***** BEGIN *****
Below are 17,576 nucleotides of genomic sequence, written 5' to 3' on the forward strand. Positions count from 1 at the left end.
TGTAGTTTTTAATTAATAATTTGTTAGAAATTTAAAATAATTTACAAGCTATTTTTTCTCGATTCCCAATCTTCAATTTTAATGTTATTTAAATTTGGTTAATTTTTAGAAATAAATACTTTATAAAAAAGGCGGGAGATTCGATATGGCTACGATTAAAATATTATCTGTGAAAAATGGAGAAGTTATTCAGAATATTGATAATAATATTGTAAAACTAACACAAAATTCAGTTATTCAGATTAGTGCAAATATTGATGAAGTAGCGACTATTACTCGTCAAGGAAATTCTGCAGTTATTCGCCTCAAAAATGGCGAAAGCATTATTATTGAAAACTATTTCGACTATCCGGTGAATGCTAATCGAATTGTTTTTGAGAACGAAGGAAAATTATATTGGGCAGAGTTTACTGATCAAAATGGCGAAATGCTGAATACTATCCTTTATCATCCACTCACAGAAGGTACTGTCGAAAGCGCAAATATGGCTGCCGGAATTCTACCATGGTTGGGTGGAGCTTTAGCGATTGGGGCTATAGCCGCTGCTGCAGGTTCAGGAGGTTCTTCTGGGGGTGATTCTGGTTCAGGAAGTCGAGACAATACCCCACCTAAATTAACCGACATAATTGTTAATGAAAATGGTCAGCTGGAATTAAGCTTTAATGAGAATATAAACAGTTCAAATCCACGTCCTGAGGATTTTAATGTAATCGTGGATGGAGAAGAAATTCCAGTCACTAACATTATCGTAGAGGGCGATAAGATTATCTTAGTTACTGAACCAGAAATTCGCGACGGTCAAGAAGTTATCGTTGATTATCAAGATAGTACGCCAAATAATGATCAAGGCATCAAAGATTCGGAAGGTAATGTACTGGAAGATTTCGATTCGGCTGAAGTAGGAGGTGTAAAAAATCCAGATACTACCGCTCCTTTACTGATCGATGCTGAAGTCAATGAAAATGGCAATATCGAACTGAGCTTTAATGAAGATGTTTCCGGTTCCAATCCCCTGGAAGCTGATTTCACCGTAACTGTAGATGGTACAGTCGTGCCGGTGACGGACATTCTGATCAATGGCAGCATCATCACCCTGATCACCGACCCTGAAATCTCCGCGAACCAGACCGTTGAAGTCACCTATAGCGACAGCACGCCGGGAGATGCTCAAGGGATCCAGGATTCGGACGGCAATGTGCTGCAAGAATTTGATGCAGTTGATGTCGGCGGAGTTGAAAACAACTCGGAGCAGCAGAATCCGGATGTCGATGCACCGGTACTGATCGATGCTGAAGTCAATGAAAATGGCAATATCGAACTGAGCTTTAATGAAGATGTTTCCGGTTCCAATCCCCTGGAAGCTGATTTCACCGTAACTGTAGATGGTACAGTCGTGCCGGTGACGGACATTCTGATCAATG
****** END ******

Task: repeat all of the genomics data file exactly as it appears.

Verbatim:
Below are 17,576 nucleotides of genomic sequence, written 5' to 3' on the forward strand. Positions count from 1 at the left end.
TGTAGTTTTTAATTAATAATTTGTTAGAAATTTAAAATAATTTACAAGCTATTTTTTCTCGATTCCCAATCTTCAATTTTAATGTTATTTAAATTTGGTTAATTTTTAGAAATAAATACTTTATAAAAAAGGCGGGAGATTCGATATGGCTACGATTAAAATATTATCTGTGAAAAATGGAGAAGTTATTCAGAATATTGATAATAATATTGTAAAACTAACACAAAATTCAGTTATTCAGATTAGTGCAAATATTGATGAAGTAGCGACTATTACTCGTCAAGGAAATTCTGCAGTTATTCGCCTCAAAAATGGCGAAAGCATTATTATTGAAAACTATTTCGACTATCCGGTGAATGCTAATCGAATTGTTTTTGAGAACGAAGGAAAATTATATTGGGCAGAGTTTACTGATCAAAATGGCGAAATGCTGAATACTATCCTTTATCATCCACTCACAGAAGGTACTGTCGAAAGCGCAAATATGGCTGCCGGAATTCTACCATGGTTGGGTGGAGCTTTAGCGATTGGGGCTATAGCCGCTGCTGCAGGTTCAGGAGGTTCTTCTGGGGGTGATTCTGGTTCAGGAAGTCGAGACAATACCCCACCTAAATTAACCGACATAATTGTTAATGAAAATGGTCAGCTGGAATTAAGCTTTAATGAGAATATAAACAGTTCAAATCCACGTCCTGAGGATTTTAATGTAATCGTGGATGGAGAAGAAATTCCAGTCACTAACATTATCGTAGAGGGCGATAAGATTATCTTAGTTACTGAACCAGAAATTCGCGACGGTCAAGAAGTTATCGTTGATTATCAAGATAGTACGCCAAATAATGATCAAGGCATCAAAGATTCGGAAGGTAATGTACTGGAAGATTTCGATTCGGCTGAAGTAGGAGGTGTAAAAAATCCAGATACTACCGCTCCTTTACTGATCGATGCTGAAGTCAATGAAAATGGCAATATCGAACTGAGCTTTAATGAAGATGTTTCCGGTTCCAATCCCCTGGAAGCTGATTTCACCGTAACTGTAGATGGTACAGTCGTGCCGGTGACGGACATTCTGATCAATGGCAGCATCATCACCCTGATCACCGACCCTGAAATCTCCGCGAACCAGACCGTTGAAGTCACCTATAGCGACAGCACGCCGGGAGATGCTCAAGGGATCCAGGATTCGGACGGCAATGTGCTGCAAGAATTTGATGCAGTTGATGTCGGCGGAGTTGAAAACAACTCGGAGCAGCAGAATCCGGATGTCGATGCACCGGTACTGATCGATGCTGAAGTCAATGAAAATGGCAATATCGAACTGAGCTTTAATGAAGATGTTTCCGGTTCCAATCCCCTGGAAGCTGATTTCACCGTAACTGTAGATGGTACAGTCGTGCCGGTGACGGACATTCTGATCAATG